Long-awaited glory would vindicate Wenger method

 
Trevor Steven
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ONLY one team stands between Arsenal and silverware following their progress to the Carling Cup final. Whatever happens at Wembley, it is sure to boost their confidence that they can catch Manchester United in the Premier League title race.

In the past this Gunners team has been guilty of hitting a brick wall at crucial moments in the season. And even if they lift the cup, Arsene Wenger will need to ensure no-one takes their foot off the gas. But they do look a stronger outfit this term, for a number of reasons.

Up front they have more variety, with the rejuvenated Robin van Persie complemented by Marouane Chamakh and Nicklas Bendtner – who proved in Tuesday’s semi-final against Ipswich that he has a happy knack of getting crucial goals.

In midfield they are less reliant on Cesc Fabregas. When fit, the Spaniard has been good but has been helped by those around him, not least the terrific Samir Nasri. Younger players have also grown up, with Jack Wilshere, Alex Song and Denilson all more consistent performers.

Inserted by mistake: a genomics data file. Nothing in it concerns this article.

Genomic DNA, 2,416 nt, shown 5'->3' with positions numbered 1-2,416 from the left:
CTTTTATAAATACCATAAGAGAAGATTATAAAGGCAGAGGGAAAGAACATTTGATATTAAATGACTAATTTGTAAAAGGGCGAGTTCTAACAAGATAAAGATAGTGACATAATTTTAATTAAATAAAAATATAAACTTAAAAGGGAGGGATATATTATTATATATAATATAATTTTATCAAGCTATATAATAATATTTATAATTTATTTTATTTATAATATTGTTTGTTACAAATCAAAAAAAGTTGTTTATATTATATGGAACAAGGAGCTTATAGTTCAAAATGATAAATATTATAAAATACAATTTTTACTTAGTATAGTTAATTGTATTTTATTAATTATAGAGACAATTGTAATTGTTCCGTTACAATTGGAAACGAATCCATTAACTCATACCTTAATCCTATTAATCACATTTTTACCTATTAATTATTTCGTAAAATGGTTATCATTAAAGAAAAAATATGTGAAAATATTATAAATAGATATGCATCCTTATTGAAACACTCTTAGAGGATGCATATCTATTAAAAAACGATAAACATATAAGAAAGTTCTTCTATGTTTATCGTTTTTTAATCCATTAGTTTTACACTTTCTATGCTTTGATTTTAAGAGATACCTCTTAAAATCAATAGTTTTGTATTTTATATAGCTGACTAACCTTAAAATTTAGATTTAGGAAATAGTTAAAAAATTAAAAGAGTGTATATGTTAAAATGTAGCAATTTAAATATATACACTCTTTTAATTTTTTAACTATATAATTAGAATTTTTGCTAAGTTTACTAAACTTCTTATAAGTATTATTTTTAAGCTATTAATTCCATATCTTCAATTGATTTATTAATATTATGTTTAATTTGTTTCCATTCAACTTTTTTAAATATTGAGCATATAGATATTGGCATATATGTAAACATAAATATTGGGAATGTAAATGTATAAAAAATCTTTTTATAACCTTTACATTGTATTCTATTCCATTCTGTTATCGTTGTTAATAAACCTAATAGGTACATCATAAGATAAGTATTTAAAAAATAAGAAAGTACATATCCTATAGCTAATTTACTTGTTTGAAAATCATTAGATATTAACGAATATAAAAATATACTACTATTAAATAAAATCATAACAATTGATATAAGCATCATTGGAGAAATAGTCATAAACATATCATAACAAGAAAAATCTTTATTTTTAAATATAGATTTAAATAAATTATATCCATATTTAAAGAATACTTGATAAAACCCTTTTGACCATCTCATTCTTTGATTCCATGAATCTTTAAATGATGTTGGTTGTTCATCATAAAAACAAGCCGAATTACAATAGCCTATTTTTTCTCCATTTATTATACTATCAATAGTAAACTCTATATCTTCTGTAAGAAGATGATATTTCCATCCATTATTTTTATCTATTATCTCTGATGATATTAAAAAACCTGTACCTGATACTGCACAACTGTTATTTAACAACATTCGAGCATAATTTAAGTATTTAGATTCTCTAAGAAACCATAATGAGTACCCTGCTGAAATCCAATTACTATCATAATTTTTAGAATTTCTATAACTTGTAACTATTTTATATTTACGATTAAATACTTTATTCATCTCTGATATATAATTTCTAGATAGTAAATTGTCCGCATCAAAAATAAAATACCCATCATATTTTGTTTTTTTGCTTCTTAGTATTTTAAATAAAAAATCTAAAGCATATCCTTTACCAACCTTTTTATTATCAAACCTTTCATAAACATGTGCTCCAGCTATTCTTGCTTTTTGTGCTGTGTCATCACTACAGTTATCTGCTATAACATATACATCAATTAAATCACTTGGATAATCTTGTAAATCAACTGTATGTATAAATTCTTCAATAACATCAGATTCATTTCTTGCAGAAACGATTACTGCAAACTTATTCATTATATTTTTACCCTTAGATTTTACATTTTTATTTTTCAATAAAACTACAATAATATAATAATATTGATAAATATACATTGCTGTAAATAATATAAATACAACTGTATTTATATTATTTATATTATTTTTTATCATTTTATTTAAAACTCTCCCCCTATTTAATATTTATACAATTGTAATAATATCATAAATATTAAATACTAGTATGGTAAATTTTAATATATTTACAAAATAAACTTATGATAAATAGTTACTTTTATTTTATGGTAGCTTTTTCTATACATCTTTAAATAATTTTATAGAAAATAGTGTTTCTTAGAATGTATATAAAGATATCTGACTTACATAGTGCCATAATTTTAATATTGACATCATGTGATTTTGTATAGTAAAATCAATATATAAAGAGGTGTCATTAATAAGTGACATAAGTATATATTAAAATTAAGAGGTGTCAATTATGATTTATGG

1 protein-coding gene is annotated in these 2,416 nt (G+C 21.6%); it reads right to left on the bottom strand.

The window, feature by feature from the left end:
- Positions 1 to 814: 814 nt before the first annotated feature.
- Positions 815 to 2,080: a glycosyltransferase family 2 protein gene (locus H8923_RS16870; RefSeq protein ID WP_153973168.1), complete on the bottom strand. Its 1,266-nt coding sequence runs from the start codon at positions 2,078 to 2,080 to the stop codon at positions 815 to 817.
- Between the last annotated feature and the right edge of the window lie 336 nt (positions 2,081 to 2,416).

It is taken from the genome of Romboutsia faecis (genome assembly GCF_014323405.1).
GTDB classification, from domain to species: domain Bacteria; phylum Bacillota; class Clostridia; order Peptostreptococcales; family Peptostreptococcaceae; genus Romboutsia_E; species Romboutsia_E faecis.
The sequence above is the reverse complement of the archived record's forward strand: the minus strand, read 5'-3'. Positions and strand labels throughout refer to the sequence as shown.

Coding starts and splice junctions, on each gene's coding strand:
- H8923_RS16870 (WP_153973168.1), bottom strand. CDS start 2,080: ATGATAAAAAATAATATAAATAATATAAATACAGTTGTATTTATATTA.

At the back Bacary Sagna and Gael Clichy look solid while Johan Djourou seems to have turned a corner after his years of injury, and is blossoming into a real star. They could perhaps use one more centre-back but it doesn’t look like Wenger will sign one before the summer.

I like the young goalkeeper Wojciech Szczesny, too. Until we’ve seen him string 30 games together we won’t know quite how good he is but so far the Pole looks the part.

If, as expected, Arsenal win the Carling Cup and a six-year wait for silverware, it will vindicate Wenger’s controversial policy of persevering with a young team. To have maintained top four status despite budget constraints caused by a new stadium is huge. Adding a long-awaited trophy now would top it all off.